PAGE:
Posted by News Express | 5 April 2016 | 2,452 times
Following a huge leak of confidential documents, investigations into the activities of the world’s rich and powerful has begun by the authorities of some countries, while others are said to be looking into the matter.
According to Reuters, France, Australia, New Zealand, Austria, Sweden and the Netherlands are among nations that have commenced investigations, and some other countries, including the United States, said they were looking into the matter.
A panamanian law firm, Mossack Fonseca documents were on Monday leaked. The documents show how Mossack Fonseca has helped clients launder money, dodge sanctions and avoid tax. The document went ahead to reveal some of the names of the worlds rich and powerful.
Among those named in the documents are friends of Russian President Vladimir Putin and relatives of the leaders of China, Britain, Iceland and Pakistan, and the president of Ukraine.
Leading figures and financial institutions responded to the massive leak of more than 11.5 million documents with denials of any wrongdoing as prosecutors and regulators began a review of the reports from the investigation by the U.S.-based International Consortium of Investigative Journalists (ICIJ) and other media organizations.
According to a Reuters report, the Panamanian based firm said the nearly 40 years old organisation has never been charged with or formally investigated for criminal wrongdoing.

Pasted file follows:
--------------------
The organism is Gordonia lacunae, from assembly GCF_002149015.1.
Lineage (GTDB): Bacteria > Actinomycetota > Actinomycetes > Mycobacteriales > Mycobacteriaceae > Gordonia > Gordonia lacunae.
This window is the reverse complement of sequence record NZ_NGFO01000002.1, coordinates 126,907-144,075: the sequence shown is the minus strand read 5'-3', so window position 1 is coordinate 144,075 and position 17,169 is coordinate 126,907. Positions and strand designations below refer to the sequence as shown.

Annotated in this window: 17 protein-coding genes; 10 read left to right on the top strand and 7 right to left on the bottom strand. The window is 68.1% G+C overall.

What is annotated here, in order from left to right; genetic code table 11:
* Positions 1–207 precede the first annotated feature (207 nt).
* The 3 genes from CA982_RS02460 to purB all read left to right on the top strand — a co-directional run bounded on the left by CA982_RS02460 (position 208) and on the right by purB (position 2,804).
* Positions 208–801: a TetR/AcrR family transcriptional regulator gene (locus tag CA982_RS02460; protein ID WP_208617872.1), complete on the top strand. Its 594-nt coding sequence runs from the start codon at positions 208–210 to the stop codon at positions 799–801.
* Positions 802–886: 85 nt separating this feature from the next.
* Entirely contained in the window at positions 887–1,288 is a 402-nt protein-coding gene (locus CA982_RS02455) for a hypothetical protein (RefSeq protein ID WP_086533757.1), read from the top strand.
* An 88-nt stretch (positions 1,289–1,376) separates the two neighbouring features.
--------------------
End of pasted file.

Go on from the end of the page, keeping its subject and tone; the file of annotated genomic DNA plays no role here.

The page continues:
The firm said in a statement: "We do not advise clients on how to operate their businesses. We don't link ourselves in any way to companies we help incorporate".
"Excluding the professional fees we earn, we don't take possession of clients' money, or otherwise have anything to do with any of the direct financial aspects related to operating these businesses."
Mossack Fonseca also said it supports international initiatives requiring greater transparency of newly incorporated companies and trusts and has implemented such measures as part of its own due diligence.
The Hong Kong government said in a statement that its Inland Revenue Department has taken note of the recent release of the documents and will take "necessary actions" based on any information it gets. It will not comment on individual cases or disclose the course of action because of secrecy provisions in Hong Kong tax law, the government said.
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